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Roasted Butternut Squash Macaroni and Cheese

Thanksgiving was lovely, and now it’s on to the next thing, yes? This is how this time of year makes me feel: happy, so happy to be celebrating and cooking and gathering together, but then as soon as the dishes have been cleared it’s time to think about the next event/dinner/etc. I love that in a way: always planning and plotting. Yet also: whew.

I am currently sipping a late cup of coffee while listening the rain come down on the fire escape outside. My new ‘office’ is a little corner of our bedroom where I have squeezed in my desk, a gift from my parents ages ago. There’s a window in front of me as well as to my right; the one to my right is open a little and all I hear is drip-drip-drip. Atop the desk are piles of paper, my camera, a lamp, and a notebook that currently contains lists in various stages of completion. I’m staring down another article that is taking much longer than it should (photos are finished, however, which is nearly half the battle). I have a pot of minestrone soup going on the stove and a batch of flourless ginger cookies in the oven. I’m starting to think about lunch options.

I’m also contemplating taking the afternoon off and going for a rainy trek in Point Reyes to bid adieu to Drake’s Bay Oyster Co. and watch the fall on the redwoods in Samuel P. Taylor Park. Then again … there is that imminent deadline. And I have a wedding cake to start baking. Better to be ‘good’ and stay home.

As a consolation prize for applying myself to my tasks, I have the last of the roasted butternut squash macaroni and cheese I made last week for our pre-Thanksgiving dinner. The New York Times ran a story on ‘vegetarian comfort food’ that immediately caught my because there is little else I love more than vegetarian comfort food as this site no doubt proves. I’m also on a mission to convert DW to butternut squash, as he has an extreme aversion to orange vegetables (though will eat my pumpkin-chocolate chip cookies without issue and I think I did catch him eating his entire bowl of pumpkin-leek soup on Thanksgiving …), or at least the idea of them. Folding a roasted squash puree into mac and cheese seemed a good way to entice him into eating it.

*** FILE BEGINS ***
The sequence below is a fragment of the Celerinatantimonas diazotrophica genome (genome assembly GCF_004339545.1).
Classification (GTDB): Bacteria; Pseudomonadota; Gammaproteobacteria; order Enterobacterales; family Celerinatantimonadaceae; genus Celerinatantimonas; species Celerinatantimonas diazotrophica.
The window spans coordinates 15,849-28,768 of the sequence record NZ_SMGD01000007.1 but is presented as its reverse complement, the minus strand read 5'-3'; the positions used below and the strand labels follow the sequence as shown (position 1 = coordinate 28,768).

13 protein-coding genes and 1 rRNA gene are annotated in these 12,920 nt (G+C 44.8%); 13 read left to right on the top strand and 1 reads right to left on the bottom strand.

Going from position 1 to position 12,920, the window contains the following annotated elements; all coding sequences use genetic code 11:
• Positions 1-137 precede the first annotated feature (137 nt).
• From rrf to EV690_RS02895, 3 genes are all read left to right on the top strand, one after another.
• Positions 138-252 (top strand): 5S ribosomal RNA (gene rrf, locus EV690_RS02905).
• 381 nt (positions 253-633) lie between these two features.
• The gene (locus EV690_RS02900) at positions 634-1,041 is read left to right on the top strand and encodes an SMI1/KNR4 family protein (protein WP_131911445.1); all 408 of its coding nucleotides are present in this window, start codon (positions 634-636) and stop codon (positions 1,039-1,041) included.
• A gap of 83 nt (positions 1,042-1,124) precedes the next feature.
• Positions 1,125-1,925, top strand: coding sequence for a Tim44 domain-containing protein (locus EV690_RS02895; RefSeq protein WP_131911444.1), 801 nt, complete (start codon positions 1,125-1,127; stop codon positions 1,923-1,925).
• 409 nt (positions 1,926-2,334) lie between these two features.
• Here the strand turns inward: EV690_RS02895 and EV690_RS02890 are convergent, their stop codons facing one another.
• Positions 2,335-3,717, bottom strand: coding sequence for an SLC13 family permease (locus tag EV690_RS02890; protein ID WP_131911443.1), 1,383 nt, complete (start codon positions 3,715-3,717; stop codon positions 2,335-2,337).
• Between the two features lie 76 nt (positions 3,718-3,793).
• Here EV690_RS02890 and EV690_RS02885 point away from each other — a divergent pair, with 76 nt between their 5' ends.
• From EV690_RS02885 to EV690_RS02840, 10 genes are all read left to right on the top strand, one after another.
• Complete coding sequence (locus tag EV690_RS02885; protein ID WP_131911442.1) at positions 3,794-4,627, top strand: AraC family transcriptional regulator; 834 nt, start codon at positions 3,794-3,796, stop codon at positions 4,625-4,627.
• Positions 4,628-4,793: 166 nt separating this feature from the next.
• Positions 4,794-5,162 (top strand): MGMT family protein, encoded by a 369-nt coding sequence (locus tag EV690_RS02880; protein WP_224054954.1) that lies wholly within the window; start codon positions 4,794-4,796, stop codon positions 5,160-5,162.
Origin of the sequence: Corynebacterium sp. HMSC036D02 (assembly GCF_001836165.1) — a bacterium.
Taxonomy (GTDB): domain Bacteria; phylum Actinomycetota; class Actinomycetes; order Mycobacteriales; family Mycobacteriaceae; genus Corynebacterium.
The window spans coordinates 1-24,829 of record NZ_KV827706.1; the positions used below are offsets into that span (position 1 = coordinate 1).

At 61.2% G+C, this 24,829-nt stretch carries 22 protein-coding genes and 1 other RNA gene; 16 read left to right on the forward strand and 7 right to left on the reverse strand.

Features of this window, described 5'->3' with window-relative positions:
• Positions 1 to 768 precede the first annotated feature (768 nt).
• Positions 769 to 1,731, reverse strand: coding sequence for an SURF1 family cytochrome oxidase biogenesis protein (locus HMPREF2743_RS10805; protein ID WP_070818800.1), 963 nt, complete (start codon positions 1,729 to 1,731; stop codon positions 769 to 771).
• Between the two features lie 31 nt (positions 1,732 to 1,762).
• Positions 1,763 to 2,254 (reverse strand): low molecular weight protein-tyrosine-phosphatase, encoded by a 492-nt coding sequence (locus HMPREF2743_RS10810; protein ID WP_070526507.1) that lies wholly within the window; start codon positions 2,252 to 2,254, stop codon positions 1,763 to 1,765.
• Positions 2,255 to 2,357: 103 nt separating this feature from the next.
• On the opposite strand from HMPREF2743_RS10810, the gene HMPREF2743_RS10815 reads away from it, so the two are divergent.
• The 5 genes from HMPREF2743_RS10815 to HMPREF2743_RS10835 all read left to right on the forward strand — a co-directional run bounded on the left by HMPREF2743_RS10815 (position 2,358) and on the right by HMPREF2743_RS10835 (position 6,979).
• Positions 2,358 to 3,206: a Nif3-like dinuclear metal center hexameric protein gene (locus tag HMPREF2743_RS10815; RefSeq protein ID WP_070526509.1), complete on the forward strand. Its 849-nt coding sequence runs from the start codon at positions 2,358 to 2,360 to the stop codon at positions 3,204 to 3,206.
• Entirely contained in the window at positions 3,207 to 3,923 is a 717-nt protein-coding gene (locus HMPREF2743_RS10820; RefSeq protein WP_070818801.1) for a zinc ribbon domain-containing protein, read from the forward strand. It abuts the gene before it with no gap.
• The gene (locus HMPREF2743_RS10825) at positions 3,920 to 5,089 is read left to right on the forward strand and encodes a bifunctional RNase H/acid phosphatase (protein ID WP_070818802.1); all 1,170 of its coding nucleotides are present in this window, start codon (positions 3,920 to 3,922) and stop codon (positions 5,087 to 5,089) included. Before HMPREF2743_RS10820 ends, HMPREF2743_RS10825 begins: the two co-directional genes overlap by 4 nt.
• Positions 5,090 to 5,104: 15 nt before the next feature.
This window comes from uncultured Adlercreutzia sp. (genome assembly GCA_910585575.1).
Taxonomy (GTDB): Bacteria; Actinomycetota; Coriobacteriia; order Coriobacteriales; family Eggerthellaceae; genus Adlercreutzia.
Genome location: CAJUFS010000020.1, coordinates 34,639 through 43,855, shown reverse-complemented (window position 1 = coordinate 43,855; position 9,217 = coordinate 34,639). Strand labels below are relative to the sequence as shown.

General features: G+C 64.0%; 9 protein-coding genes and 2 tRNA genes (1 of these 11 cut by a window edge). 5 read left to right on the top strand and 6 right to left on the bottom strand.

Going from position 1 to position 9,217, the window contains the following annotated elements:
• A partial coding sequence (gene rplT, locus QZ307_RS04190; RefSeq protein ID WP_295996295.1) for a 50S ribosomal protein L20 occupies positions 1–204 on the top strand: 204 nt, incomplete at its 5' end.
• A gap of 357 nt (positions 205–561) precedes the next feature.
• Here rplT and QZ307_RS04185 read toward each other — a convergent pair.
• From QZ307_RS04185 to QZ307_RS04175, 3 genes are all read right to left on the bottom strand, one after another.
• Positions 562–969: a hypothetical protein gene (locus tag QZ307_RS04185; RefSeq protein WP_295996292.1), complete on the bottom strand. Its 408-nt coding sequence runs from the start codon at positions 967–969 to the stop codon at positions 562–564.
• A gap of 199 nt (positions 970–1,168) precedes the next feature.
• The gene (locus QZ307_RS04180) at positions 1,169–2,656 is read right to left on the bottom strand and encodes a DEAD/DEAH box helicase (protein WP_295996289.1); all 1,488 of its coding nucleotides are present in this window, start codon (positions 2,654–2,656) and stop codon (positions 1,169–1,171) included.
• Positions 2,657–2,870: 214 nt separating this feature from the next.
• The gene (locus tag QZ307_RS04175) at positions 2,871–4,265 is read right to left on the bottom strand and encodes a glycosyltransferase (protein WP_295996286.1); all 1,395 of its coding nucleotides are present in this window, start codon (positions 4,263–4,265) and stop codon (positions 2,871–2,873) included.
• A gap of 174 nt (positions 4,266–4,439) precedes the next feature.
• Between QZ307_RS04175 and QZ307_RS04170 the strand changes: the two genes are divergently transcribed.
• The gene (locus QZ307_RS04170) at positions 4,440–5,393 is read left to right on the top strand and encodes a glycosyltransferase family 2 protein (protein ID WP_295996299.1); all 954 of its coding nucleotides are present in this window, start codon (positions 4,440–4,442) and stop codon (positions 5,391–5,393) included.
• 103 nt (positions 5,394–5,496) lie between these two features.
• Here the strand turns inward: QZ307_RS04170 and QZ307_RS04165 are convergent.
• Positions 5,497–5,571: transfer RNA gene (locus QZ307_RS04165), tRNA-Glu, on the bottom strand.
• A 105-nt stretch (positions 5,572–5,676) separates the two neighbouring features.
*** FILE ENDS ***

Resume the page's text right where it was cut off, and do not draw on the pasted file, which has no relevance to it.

It’s a simple enough recipe, just butternut squash roasted and pureed and folded into a cheese sauce that’s then draped over pasta and baked a little while longer. While the squash roasts, you can make the sauce and pasta, and the ‘active’ time is whittled down to about 20 minutes. It also makes an enormous amount: a family of four could get about two dinners out of this (for two people we had 2 dinners and lunches besides). I doctored up the recipe a bit, adding dried herbs, a bit more salt, and used whole wheat macaroni, which I personally prefer, and it’s worth clicking the link to see a few other recipes included in the article.

Hard to believe Thanksgiving was already over a week ago – the turkey leftovers (I went the Trader Joe’s pre-brined bird route this year, and a 14-pounder was done in about 3 hours; my tiny oven, occasionally the subject of much ire, never fails to astonish) are long since digested and I am starting to write up a menu for our holiday party in few weeks (flourless desserts, naturally, will feature). There is just one more month of 2012 – hold on. I aim to make it count.